“If we were all given by magic the power to read each other’s thoughts, I suppose the first effect would be to dissolve all friendships. ~Bertrand Russell
We are all pathological liars. The average number of lies they say you’ll tell today is 4-7. Hard to get an indication of how reliable that data range is because the people they surveyed were probably lying.
Don’t start to deny.
“Bill I don’t lie.”
Yeah right…sure you don’t. We’re human beings and we’re flawed. We make mistakes, we try to cover them up with small white lies or deceits. We learn to lie as small kids and by the time we become grown adults we’re superstars. In real life, it’s easy to tell when someone is lying to you. They don’t make direct eye contact, their tone changes, and their body language collapses. As good as we become in telling lies, we also become quite good at detecting them. Nothing is worse than chatting with someone and realizing they aren’t being truthful.
Social media changes the deceit game.
Then came social media and all of these theories went out the window. One of the allures of social media is it allows you to be whoever you want to be. Want people to see how funny you are? Post funny status updates. Want to blow people away with your vast knowledge? Find links to websites and discuss them. It’s possible by using social media to be someone you’re not or more correctly, it’s possible to be someone you’d like to be.
There is lots of truth in what we say, of course. I’m not that cynical. Have you changed or massaged a Facebook status, to make it borderline untrue, for maximum effect? Have you changed a Tweet before you sent it, just to make sure it sounds better regardless of how true it was? I have, and if we’re being honest here, so have you.
I asked this question on Facebook yesterday:
To better help you answer it, here’s one of the definitions of a lie: something intended or serving to convey a false impression; imposture: Have you done this? Are you who you say you are… perfectly?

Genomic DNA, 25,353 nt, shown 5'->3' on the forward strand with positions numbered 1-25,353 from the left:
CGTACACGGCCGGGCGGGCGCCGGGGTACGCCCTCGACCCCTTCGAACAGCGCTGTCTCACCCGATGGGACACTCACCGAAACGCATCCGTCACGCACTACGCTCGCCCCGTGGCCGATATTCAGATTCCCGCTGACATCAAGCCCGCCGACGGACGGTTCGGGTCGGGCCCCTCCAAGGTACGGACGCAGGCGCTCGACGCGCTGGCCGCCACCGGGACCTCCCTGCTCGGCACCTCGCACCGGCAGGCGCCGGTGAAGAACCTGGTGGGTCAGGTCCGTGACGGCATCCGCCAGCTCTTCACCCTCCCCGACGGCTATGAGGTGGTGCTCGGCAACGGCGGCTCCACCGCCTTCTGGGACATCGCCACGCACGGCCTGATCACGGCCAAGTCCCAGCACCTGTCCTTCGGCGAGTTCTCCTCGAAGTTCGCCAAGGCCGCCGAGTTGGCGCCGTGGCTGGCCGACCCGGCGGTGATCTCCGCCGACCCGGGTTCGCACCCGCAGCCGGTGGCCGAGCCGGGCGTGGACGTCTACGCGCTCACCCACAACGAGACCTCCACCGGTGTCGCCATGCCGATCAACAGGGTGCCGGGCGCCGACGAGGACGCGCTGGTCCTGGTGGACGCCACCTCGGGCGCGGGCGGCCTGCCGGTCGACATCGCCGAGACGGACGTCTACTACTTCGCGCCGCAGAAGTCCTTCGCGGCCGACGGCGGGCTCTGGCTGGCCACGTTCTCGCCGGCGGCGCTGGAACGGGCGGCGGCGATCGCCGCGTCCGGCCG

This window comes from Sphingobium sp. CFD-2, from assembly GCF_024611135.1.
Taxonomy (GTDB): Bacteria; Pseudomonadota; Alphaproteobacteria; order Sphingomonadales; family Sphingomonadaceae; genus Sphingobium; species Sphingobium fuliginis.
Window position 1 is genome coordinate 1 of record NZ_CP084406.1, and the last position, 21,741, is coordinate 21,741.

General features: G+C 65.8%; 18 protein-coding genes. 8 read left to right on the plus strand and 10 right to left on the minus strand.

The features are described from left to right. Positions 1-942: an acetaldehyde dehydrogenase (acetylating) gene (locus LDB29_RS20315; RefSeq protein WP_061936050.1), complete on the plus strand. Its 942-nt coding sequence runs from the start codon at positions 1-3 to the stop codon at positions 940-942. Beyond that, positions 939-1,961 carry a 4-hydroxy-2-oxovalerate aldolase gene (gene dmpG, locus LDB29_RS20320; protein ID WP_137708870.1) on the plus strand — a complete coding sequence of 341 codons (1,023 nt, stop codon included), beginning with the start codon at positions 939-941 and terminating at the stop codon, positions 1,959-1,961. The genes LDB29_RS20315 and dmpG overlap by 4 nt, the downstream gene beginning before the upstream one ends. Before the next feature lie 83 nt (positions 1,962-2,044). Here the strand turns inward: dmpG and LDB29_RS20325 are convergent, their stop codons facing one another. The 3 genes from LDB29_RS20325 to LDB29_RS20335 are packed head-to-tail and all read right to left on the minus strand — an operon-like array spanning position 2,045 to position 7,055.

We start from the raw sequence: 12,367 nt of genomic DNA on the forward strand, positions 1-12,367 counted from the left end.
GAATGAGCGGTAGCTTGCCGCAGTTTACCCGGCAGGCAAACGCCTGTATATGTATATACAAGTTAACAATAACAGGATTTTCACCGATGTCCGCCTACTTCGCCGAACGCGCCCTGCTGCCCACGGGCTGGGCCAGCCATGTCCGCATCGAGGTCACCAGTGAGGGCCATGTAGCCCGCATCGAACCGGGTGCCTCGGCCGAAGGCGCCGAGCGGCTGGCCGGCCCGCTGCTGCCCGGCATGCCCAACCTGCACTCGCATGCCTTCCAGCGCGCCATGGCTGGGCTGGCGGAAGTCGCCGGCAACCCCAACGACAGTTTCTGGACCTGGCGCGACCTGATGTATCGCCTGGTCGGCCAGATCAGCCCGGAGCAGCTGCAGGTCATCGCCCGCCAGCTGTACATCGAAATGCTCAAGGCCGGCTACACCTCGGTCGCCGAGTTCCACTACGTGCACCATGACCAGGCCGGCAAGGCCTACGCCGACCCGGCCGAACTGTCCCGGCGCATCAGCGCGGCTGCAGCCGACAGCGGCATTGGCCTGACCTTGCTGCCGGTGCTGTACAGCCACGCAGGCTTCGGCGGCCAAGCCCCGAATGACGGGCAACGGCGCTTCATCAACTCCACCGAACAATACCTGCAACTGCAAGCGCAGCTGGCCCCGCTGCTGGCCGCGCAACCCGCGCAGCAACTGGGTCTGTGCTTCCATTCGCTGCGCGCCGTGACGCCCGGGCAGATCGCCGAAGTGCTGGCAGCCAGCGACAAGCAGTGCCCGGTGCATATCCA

People are complicated.
We can’t fully describe ourselves in a profile snippet. In fact those snippets are just designed to talk about the best of us and to give people information that will make them want to engage further. It doesn’t really describe what we’re all about. Social media doesn’t either. You only show the side to people that you want them to see. That’s the ultimate lie.
Here’s my honesty.
I was bullied for several years as a kid. My solution for a while was to disengage socially and bury myself in Commodore 64 land. Eventually I had to fight my way out but the scars from that still remain to this day. It explains my deep sarcasm, which was an effective tool then, but gets me into too much trouble today. It also explains why my “In Real Life” social is terrible compared to my “Social Media” social.
Ask my wife and she’ll tell you how bad I am in face to face chatter and how poor my social skills are. I have 1 or 2 “close” friends, the “close” in quotes because I generally don’t keep those friendships up well. I don’t chit chat with them weekly nor schedule any monthly get togethers. Social media allows me to overcome my own In Real Life flaws and be the me I’ve always wanted to be. More than anything else, I’ve always wanted to belong. It’s why I do what I do now. Every day I resume my quest to be a part of something with others rather than alone. It’s the dog chasing his tail and so for 37 years, I’ve been on the outside looking in.
Don’t misinterpret my message here.
I’m all the things I say I am but there’s more to me than meets the eye; more to all of us. Social media just scratches the surface in explaining US/You/Me – it’s the dangling carrot that makes people want to know you more.
What’s your honesty? Are you your online persona perfectly? I’d love to hear about it. Why should I be the only vulnerable one around here?